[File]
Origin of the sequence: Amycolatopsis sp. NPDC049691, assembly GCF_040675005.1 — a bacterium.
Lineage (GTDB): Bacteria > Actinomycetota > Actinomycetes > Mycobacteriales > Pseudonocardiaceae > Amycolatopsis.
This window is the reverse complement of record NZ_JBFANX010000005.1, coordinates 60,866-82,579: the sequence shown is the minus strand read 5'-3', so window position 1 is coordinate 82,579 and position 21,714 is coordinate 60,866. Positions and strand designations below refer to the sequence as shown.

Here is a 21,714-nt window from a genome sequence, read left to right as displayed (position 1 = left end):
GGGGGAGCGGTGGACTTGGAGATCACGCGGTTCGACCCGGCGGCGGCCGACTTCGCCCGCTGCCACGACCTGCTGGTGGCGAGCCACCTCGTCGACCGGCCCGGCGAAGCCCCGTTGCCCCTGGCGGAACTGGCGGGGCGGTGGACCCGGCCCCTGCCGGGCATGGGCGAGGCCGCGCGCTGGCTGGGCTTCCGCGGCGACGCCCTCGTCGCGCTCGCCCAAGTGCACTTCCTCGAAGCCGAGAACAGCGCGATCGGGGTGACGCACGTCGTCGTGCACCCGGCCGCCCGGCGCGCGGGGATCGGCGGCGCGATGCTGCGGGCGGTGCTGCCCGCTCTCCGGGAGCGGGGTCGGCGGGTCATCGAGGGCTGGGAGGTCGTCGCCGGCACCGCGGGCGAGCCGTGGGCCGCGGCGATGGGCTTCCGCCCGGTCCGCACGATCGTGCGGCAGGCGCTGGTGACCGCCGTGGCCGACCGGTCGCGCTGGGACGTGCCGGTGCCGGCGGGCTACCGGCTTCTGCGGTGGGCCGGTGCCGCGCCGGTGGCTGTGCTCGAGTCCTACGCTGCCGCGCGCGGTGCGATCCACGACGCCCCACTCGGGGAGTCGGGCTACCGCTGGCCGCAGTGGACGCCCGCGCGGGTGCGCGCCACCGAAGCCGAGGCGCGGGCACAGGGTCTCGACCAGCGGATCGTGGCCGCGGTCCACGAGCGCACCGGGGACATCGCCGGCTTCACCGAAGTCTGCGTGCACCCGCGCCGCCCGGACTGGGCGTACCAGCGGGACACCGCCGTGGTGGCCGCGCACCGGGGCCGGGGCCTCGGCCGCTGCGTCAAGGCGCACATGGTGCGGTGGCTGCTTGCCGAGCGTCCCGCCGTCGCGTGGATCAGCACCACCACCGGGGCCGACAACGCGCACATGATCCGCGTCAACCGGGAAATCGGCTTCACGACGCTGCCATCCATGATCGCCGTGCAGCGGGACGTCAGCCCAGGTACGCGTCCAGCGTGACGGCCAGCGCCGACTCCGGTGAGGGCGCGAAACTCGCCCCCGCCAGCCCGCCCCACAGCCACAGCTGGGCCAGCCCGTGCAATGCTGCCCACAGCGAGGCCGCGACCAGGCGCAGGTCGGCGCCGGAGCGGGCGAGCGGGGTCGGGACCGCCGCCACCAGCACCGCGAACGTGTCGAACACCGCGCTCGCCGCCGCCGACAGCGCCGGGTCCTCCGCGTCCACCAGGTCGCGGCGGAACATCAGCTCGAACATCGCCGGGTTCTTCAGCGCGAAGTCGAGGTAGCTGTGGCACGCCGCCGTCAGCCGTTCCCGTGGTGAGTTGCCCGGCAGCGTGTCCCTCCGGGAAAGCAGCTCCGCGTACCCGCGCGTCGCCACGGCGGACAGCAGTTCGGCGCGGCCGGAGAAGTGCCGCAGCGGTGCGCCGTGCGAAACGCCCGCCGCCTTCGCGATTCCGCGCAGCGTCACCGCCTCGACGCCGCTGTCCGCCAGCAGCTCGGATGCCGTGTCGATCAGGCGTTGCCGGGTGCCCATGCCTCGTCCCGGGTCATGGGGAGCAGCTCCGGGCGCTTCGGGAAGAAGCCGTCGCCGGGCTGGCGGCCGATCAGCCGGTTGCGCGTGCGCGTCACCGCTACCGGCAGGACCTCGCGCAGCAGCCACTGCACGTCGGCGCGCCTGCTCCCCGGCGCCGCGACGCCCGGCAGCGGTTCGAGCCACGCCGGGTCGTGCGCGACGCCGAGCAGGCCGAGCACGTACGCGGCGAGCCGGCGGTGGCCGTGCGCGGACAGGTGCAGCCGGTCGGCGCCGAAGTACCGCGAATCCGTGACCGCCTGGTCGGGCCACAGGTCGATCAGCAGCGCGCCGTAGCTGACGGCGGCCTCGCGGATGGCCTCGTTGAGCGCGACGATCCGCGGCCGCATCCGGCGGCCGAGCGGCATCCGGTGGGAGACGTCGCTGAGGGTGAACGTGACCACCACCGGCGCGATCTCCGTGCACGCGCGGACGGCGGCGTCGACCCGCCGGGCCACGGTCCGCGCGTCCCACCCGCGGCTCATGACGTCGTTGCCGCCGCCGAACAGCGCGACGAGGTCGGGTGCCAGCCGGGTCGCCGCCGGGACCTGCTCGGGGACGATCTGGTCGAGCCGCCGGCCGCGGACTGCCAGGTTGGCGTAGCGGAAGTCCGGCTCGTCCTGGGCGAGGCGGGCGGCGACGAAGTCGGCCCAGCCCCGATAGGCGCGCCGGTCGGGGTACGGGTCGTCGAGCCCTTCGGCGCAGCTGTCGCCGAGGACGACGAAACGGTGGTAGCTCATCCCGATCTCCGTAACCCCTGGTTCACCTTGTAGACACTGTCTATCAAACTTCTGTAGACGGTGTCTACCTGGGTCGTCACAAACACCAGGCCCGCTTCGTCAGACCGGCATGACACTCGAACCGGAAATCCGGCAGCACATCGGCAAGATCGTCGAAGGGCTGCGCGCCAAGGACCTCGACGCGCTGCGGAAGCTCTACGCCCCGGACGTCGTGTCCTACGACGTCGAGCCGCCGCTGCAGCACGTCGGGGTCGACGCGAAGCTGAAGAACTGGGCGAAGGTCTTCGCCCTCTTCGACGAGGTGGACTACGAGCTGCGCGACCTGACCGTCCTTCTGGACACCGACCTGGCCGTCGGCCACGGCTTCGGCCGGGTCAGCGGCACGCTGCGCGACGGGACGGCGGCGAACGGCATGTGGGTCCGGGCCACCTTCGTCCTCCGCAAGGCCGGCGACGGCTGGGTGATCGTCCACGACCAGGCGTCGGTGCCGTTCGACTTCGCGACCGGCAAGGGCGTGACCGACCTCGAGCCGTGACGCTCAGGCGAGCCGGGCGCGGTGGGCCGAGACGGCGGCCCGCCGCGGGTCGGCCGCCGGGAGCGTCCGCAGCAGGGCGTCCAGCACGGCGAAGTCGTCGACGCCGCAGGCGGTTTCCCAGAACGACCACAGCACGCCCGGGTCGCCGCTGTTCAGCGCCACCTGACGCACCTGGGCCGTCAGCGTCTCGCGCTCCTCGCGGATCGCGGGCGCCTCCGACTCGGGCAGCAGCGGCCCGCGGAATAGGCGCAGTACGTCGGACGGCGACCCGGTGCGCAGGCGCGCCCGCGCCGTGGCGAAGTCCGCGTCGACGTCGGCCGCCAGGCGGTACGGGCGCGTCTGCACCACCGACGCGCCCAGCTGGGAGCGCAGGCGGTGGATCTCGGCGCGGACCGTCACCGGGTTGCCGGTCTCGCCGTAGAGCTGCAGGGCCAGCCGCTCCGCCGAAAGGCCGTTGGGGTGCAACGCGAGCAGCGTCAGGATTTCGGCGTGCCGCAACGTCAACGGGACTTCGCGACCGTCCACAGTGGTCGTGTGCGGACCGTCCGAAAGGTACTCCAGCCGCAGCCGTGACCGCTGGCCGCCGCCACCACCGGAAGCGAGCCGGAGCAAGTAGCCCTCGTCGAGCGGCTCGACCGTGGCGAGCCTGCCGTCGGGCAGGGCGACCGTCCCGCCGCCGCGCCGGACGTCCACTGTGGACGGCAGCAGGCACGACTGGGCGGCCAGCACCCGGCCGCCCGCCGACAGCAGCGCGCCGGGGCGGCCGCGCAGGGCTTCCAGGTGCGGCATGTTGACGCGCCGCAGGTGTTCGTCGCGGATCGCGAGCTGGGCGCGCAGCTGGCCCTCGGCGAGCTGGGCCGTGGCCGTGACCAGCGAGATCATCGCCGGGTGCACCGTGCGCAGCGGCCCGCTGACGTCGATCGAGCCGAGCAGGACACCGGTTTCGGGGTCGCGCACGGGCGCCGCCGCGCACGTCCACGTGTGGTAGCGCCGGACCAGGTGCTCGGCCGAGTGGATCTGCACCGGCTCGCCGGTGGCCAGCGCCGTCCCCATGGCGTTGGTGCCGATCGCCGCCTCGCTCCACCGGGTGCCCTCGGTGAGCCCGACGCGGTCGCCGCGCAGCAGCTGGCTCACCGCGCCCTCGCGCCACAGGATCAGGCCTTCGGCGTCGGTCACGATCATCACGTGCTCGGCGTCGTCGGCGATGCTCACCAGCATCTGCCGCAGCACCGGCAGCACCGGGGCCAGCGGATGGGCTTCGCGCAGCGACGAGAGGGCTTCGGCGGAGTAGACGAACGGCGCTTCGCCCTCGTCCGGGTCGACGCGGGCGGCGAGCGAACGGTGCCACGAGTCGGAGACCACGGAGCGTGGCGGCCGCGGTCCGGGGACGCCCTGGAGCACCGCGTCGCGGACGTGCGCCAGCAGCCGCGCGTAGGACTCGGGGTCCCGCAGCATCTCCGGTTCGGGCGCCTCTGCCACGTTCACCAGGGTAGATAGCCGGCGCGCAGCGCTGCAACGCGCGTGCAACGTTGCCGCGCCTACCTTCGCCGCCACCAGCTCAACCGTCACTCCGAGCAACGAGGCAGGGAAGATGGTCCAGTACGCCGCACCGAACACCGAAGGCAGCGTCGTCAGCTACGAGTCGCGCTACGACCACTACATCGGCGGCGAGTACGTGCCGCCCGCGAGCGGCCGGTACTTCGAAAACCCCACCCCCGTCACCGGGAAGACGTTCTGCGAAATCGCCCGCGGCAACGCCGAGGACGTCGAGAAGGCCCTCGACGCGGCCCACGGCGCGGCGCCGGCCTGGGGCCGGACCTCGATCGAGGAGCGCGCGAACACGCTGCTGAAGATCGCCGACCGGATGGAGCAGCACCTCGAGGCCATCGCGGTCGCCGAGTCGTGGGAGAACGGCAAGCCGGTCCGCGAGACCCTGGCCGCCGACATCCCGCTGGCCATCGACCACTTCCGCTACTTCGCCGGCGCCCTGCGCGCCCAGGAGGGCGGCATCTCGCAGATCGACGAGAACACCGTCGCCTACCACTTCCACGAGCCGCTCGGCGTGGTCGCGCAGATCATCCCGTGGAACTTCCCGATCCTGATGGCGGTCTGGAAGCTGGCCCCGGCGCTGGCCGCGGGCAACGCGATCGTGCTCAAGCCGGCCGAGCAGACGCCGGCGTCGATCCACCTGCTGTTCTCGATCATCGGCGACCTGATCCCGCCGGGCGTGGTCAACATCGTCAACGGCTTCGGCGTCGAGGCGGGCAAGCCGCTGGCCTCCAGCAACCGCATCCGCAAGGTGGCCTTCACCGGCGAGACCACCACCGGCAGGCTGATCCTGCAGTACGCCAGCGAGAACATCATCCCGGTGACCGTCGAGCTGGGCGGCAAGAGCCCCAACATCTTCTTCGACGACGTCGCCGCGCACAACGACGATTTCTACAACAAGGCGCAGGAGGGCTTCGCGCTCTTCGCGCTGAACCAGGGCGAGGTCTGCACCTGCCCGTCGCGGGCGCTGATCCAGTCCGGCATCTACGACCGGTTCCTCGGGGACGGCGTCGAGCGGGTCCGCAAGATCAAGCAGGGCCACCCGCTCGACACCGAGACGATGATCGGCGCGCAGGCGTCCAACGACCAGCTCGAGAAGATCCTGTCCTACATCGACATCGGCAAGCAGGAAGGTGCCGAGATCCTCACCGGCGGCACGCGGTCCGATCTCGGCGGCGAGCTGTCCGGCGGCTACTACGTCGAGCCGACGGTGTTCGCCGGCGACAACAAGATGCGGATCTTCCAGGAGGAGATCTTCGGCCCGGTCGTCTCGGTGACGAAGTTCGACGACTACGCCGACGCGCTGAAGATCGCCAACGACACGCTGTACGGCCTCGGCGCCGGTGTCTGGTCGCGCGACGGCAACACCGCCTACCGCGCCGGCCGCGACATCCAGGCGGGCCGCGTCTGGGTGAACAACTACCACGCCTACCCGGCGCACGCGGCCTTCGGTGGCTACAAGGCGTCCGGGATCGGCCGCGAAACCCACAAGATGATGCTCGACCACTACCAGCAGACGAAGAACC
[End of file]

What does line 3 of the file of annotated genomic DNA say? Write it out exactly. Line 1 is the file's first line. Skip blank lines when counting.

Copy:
This window is the reverse complement of record NZ_JBFANX010000005.1, coordinates 60,866-82,579: the sequence shown is the minus strand read 5'-3', so window position 1 is coordinate 82,579 and position 21,714 is coordinate 60,866. Positions and strand designations below refer to the sequence as shown.